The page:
My son stands in the bathroom doorway
head cocked to one side, a towel draped
over a bare shoulder, arms crossed, eyes
rolled high in the pose of impatient youth.
He's caught me with a face of meringue
my fingers balancing the razorblade like
a stencil. I remember watching my father
shave, his focused eyes and precise cuts,
the way he'd emerge from the fog a new
man even more mysterious than the one
before. In his silence I learned to listen by
the twirling spew of shaving cream, the hazy
stupor of shower steam, the nasal sting of
aftershave long into afternoon. Searching
his scent like the gaps in a forgotten dream,
tracking the breathless dive of a streaking star.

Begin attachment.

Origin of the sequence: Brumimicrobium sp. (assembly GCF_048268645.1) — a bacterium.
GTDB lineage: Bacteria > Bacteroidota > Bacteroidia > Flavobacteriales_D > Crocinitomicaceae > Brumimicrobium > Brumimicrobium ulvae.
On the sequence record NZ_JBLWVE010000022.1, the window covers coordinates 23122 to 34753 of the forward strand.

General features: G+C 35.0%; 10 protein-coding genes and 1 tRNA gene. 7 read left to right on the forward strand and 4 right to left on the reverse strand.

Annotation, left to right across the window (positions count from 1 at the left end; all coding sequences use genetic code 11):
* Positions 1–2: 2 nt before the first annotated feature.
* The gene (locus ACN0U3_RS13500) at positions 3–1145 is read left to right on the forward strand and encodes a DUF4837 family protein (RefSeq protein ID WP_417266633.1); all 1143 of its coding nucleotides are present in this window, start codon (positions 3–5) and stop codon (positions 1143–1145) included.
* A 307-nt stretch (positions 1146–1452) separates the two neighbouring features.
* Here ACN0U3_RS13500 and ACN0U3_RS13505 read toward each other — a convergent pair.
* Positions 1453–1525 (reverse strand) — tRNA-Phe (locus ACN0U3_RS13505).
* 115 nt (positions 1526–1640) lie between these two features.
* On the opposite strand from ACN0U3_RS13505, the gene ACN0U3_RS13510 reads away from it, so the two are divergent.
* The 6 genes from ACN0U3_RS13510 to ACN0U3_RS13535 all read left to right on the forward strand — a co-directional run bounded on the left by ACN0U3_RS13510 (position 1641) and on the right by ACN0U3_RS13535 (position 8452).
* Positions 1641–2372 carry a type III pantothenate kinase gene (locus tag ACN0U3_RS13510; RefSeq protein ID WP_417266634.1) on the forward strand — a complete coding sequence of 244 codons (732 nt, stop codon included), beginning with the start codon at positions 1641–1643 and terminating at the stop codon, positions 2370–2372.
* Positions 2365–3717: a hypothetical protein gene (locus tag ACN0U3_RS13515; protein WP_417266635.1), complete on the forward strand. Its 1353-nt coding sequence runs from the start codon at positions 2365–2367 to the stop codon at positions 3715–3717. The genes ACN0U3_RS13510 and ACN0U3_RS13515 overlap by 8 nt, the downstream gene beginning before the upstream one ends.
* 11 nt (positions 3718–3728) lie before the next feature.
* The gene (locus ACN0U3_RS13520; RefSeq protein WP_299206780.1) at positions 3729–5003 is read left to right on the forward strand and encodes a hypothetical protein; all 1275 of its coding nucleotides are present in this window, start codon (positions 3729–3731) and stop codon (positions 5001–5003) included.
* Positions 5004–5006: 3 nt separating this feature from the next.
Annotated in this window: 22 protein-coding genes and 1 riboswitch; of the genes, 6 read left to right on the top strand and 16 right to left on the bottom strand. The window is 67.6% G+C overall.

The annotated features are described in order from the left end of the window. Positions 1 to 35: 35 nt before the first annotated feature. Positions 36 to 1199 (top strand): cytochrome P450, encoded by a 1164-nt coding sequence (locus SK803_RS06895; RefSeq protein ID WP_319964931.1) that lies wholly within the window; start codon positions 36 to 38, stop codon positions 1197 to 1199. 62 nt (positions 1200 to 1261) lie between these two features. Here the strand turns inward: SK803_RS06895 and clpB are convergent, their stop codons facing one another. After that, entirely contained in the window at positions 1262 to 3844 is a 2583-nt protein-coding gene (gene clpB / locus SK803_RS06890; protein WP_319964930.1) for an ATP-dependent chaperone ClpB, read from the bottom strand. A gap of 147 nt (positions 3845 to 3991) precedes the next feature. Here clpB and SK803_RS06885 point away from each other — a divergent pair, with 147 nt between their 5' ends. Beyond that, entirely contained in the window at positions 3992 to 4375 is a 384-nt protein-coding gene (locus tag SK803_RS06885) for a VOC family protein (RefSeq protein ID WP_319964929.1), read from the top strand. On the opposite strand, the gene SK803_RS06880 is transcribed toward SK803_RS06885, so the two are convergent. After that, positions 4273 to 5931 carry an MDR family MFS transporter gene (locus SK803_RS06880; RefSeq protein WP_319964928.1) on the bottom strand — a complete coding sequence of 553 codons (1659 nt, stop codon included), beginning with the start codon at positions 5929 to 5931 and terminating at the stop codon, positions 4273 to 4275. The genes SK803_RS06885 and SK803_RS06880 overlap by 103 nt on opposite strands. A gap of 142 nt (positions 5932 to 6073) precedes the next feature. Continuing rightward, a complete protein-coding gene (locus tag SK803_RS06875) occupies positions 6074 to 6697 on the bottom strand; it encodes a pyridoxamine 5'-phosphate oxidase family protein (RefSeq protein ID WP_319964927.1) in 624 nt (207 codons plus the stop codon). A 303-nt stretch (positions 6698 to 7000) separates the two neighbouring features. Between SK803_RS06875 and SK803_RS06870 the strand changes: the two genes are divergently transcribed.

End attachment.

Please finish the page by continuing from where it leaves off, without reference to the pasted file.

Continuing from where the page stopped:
My son's eyes sway lazily down and meet
mine in murky glass. I predictably say nothing
seeing clearly at the same moment the boy
I once was and the man I must appear to be.
Merge of daylight and night, flame and ice fused,
luminous vapor, hiss of the cooled rock awakening.

Rick Marlatt

About the poet: Rick Marlatt teaches English in Nebraska. His previous publications include Hamilton Stone Review, Blue House, Trillium, Slow Trains, Language and Culture, Words-Myth, Events Weekly, The Carillon, The Reynolds Review, Prairie Poetry, The Bumbershoot Annual, and the University of Nebraska Research Journal. Marlatt performs prolifically, most recently as the featured poet at the Nebraska State Reading Association annual conference this spring.